Vic Moissis was born and raised in Thessaloniki, Greece. He graduated from the Aristotle University of Thessaloniki with a BA in Primary Education in July 2019 and has since completed his -obligatory- military service in his home country. His senior thesis examined the perceptions of the students of his university department and school regarding the Jewish People, the Holocaust and anti-Semitism as a means to examine the impact of anti-Semitic speech on people who can potentially influence the future generation. His work and volunteer experience includes summer camps and day camps affiliated with the Jewish Community, the Aristotle University of Thessaloniki and other entities, as well as assisting at the Kabbalat Shabbat activities at the Children’s Center of his local JCC. Also an avid musician, Vic has performed with his guitar and/or his keyboards on numerous stages in his hometown and has also participated in many musical-theatrical performances with pedagogical content. He enjoys travelling, riding his bicycle and taking pictures with his smartphone, and is very passionate about learning Hebrew.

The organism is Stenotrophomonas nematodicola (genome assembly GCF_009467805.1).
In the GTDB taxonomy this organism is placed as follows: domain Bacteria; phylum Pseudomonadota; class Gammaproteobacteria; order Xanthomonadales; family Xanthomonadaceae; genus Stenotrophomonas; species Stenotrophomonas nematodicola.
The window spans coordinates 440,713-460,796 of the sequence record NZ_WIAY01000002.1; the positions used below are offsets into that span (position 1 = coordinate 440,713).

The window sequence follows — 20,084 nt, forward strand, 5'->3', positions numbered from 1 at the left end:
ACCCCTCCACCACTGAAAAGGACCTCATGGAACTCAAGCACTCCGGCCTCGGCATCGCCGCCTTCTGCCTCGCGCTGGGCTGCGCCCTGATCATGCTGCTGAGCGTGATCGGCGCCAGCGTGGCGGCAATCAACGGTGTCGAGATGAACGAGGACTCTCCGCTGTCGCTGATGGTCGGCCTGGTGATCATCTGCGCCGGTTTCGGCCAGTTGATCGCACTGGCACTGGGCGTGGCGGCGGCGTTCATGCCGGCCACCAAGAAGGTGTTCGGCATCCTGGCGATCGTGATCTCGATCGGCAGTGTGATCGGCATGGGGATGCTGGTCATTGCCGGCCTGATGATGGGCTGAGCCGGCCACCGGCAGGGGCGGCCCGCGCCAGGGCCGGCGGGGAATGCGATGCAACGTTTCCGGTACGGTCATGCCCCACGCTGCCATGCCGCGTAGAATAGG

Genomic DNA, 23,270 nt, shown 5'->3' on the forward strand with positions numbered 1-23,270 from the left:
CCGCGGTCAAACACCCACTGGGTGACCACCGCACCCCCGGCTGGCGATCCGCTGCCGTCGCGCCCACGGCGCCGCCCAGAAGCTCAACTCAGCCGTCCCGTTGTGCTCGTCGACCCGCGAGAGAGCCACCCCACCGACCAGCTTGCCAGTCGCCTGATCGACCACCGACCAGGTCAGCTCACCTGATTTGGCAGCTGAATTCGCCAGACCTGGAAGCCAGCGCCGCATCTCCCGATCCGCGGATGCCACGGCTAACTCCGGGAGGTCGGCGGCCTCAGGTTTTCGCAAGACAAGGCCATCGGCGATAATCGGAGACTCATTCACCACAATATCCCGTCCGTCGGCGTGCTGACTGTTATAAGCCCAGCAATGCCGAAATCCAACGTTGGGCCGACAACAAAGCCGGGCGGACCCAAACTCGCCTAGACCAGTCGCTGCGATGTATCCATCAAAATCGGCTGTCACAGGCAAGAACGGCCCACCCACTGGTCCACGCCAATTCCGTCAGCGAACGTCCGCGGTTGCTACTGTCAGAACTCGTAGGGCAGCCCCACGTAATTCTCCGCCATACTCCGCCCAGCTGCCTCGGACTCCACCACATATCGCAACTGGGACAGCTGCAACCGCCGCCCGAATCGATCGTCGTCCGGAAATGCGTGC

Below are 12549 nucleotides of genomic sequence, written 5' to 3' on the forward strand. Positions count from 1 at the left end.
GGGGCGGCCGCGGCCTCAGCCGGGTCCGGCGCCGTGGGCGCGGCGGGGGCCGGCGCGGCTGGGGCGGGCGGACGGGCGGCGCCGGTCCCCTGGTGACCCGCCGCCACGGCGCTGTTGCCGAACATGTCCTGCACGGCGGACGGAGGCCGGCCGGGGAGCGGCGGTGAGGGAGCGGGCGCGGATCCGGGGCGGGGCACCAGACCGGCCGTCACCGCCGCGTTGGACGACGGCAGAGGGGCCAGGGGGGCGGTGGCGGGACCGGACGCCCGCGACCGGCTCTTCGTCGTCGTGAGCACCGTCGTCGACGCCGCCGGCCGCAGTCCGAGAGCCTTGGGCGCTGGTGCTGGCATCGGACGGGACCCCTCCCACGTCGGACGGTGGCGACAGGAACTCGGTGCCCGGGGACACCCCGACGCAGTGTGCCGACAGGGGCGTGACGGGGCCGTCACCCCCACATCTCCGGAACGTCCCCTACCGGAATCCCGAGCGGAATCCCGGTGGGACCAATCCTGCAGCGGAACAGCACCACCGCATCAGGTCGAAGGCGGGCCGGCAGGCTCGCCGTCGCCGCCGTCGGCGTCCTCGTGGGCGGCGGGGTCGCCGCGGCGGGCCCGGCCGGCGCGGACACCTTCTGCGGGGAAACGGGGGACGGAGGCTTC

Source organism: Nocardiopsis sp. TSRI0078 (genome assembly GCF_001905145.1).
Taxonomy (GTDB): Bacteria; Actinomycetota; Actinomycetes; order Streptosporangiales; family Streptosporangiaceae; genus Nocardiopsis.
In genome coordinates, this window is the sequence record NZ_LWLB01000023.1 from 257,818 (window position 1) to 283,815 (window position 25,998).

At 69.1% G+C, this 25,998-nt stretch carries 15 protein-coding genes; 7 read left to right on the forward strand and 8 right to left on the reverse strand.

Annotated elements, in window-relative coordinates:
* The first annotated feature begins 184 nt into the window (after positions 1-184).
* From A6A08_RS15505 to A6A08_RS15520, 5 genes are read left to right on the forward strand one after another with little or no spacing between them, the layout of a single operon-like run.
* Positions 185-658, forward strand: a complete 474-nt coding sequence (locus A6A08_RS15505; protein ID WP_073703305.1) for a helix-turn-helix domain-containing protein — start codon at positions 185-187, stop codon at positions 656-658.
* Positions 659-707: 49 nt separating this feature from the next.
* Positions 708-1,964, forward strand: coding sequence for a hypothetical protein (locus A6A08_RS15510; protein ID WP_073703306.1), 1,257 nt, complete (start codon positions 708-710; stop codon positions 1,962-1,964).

Pratiksha Balaji is from Delhi, India. She did her Bachelors in Sociology from Delhi University and recently completed her Masters in Development from Azim Premji University. Her thesis involved the role of minority communities in understanding the urban spaces. She was an active volunteer throughout her college life. During her Masters, she lived and interacted with religious minority groups, Tribals, and gave village level training to Dalit landless laborers who gave her different narratives of their lives and struggles through which she has learnt to construct and deconstruct her opinions on people, their beliefs and traditions. Being in both rural and urban setup with different people and their culture has added to her knowledge about the balance between theories and ground reality. Pratiksha is a trained classical dancer. She is an avid reader and loves to especially read Rumi, Khalil Gibran, and Khaled Hosseini’s books. Her love for food has led her to taste different cuisines and she loves traveling especially if it involves spontaneous plans. Pratiksha’s passion for giving voice to all and create an equal space has led her to this opportunity with Yahel where she is excited to work with people of different cultures and learn from them. She hopes to learn from this experience and be part of the social change that she aspires to see.